At first glance the desert seems cruel. Heat and loneliness surround once proud hearts and mock the fallen. As we drove through Nevada, Arizona and Utah this is the sort of landscape I imagined the wandering Israelites to have endured. There is little cover, everything is torn right open and left subject to the judgements of the harsh sun. The land is barren, bald and sun-scorched. There is a 110 mile stretch on I-70 where there are no services and it seems almost probable that if you are to get stranded here, you are to die here. The temperature hovered around the upper 40s and lower 50s (celsius) and even though the rock formations begged me to stop and stare I knew in my heart that we had to keep going, to keep travelling until we found green and water.
As we travelled on this never-ending road my thoughts returned to Israel, and how they wandered in the desert for so long. I think that up until I had driven across this unforgiving terrain the images in my head of the exile in the desert were juvenile and cartoon-like. I couldn’t imagine living in such a seemingly God-forsaken place. But when the sun went down and the rock formations blended into the dark sky I recognized something truly remarkable. There were stars. Not just a few but many, beyond my ability to count them all and as my eyes adjusted they seemed to multiply until the constellations came to light and there was no corner of the sky void of these dancing beauties.
When I was at Bible School my room mate and I would often steal away after curfew, with our sleeping bags in hand to lie in the middle of the giant field to stare at the sky. When winter came and the lake froze over, four or five of us would bundle as tight as we could and lie down, our backs in the snow, staring up at the stars from the frozen lake. No matter how hard life was, no matter how hard the teachings were or how insecure I felt in my ability to live out a good story the stars were always there and always reminded me of the constancy of God and His grace, truth and love. I learned to trust God again in the presence of the stars and to know and to submit to His will and majesty.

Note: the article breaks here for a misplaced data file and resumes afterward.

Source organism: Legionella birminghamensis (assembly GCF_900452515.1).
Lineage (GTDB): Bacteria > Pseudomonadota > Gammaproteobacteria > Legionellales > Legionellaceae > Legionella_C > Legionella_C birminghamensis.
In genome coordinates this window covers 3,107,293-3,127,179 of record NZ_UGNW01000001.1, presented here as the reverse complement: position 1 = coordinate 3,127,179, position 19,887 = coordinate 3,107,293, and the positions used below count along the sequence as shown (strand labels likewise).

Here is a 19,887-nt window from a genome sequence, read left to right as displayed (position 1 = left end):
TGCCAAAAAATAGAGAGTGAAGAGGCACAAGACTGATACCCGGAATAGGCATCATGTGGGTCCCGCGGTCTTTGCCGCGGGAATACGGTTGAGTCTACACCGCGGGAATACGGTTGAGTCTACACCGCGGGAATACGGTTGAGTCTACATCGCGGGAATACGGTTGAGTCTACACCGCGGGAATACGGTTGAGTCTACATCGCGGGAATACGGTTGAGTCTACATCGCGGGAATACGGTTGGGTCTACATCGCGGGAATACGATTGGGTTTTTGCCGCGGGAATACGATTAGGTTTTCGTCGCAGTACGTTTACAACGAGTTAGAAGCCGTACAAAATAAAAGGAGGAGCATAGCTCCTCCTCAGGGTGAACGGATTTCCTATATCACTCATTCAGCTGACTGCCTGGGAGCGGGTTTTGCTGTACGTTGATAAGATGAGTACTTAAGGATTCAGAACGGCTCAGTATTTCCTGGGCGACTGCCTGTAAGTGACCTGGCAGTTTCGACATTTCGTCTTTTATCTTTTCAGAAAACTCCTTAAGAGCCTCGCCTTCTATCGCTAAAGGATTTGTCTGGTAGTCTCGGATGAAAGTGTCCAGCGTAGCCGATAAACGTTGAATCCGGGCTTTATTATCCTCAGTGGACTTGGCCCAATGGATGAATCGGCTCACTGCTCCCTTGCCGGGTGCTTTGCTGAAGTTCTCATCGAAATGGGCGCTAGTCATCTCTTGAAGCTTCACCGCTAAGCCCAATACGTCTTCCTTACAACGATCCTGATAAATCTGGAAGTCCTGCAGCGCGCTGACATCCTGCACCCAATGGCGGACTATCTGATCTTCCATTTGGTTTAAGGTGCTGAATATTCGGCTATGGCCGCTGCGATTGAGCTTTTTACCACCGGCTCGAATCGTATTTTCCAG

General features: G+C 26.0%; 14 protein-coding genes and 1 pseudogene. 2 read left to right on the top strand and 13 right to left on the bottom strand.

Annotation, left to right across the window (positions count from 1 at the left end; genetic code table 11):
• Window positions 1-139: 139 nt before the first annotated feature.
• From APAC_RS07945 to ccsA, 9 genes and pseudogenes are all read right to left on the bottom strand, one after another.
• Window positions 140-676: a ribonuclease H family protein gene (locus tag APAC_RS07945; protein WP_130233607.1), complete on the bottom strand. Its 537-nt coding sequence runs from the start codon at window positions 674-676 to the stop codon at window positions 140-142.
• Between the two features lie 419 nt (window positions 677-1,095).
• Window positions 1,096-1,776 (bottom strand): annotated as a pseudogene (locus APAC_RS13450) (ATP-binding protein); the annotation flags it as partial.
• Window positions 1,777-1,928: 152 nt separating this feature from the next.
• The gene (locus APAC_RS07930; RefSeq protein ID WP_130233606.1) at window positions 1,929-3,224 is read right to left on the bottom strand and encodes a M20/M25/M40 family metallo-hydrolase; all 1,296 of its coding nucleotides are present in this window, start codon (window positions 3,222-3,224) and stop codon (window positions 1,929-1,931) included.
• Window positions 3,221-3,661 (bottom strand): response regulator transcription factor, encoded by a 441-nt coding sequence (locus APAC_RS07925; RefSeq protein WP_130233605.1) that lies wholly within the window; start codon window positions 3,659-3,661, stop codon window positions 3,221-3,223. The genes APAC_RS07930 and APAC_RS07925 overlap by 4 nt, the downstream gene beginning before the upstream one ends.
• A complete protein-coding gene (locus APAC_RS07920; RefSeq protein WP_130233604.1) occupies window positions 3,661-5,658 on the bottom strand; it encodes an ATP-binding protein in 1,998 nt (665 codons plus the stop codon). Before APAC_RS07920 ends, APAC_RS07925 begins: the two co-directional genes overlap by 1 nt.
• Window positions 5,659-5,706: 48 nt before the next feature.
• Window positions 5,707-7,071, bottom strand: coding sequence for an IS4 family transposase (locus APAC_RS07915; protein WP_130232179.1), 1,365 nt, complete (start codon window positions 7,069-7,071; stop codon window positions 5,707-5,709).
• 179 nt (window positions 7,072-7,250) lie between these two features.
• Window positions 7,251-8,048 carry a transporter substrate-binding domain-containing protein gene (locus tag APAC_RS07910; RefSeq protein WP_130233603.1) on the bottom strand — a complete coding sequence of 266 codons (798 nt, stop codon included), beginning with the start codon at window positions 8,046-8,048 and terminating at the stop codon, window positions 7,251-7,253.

I wondered if it was like that for the Israelites, if the coolness of the night and beauty of the dancing stars had any affect on their hardened and muddled hearts. For the desert is where they also learned to trust God again. The desert for them wasn’t just punishment. It was were they learned to rely on someone other than themselves for manna and quail. There, in the sun scorched wilderness Yahweh provided daily miracles of provision to prove to them His love and correction. Even in the midst of one of the largest time-outs in history His presence was with them and they were forced to rest and take comfort in something other than the strength of their own hands.
This desert that we were travelling through had seemed to lose all of its ability to strike fear into the hearts of the passengers frequenting its motorways with the single glimmer of that first star. We made it through the desert, and into the lush mountains that we were searching for and it occurred to me that maybe one should harbour no fear of the desert. Yes, it is a place of desolation, dryness and dominance, but it is also one of great promise and joyful submission. It is a landscape of trust and expectance. Made soft by the generous but firm hand of a creative and powerful God.